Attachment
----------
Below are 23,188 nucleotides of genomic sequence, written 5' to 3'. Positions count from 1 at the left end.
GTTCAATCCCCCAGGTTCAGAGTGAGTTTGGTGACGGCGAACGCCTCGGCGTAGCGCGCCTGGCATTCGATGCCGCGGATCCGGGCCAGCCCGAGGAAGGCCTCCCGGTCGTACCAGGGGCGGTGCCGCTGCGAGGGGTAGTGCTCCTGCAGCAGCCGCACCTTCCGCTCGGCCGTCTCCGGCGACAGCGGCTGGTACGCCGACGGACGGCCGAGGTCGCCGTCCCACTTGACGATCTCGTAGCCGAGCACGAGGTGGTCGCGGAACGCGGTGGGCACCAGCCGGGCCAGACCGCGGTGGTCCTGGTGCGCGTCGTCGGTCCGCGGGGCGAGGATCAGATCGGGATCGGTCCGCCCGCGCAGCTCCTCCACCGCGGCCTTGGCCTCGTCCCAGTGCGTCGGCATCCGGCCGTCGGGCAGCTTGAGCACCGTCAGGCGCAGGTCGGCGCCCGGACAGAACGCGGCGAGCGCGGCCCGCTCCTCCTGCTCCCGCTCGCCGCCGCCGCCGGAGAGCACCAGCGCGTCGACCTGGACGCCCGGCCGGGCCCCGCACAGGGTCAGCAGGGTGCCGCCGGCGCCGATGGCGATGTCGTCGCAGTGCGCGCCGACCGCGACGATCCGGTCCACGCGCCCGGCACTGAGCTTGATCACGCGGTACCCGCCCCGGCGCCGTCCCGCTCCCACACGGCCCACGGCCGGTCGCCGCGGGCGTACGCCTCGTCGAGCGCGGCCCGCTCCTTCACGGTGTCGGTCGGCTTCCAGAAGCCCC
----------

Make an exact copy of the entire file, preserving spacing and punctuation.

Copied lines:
Below are 23,188 nucleotides of genomic sequence, written 5' to 3'. Positions count from 1 at the left end.
GTTCAATCCCCCAGGTTCAGAGTGAGTTTGGTGACGGCGAACGCCTCGGCGTAGCGCGCCTGGCATTCGATGCCGCGGATCCGGGCCAGCCCGAGGAAGGCCTCCCGGTCGTACCAGGGGCGGTGCCGCTGCGAGGGGTAGTGCTCCTGCAGCAGCCGCACCTTCCGCTCGGCCGTCTCCGGCGACAGCGGCTGGTACGCCGACGGACGGCCGAGGTCGCCGTCCCACTTGACGATCTCGTAGCCGAGCACGAGGTGGTCGCGGAACGCGGTGGGCACCAGCCGGGCCAGACCGCGGTGGTCCTGGTGCGCGTCGTCGGTCCGCGGGGCGAGGATCAGATCGGGATCGGTCCGCCCGCGCAGCTCCTCCACCGCGGCCTTGGCCTCGTCCCAGTGCGTCGGCATCCGGCCGTCGGGCAGCTTGAGCACCGTCAGGCGCAGGTCGGCGCCCGGACAGAACGCGGCGAGCGCGGCCCGCTCCTCCTGCTCCCGCTCGCCGCCGCCGCCGGAGAGCACCAGCGCGTCGACCTGGACGCCCGGCCGGGCCCCGCACAGGGTCAGCAGGGTGCCGCCGGCGCCGATGGCGATGTCGTCGCAGTGCGCGCCGACCGCGACGATCCGGTCCACGCGCCCGGCACTGAGCTTGATCACGCGGTACCCGCCCCGGCGCCGTCCCGCTCCCACACGGCCCACGGCCGGTCGCCGCGGGCGTACGCCTCGTCGAGCGCGGCCCGCTCCTTCACGGTGTCGGTCGGCTTCCAGAAGCCCC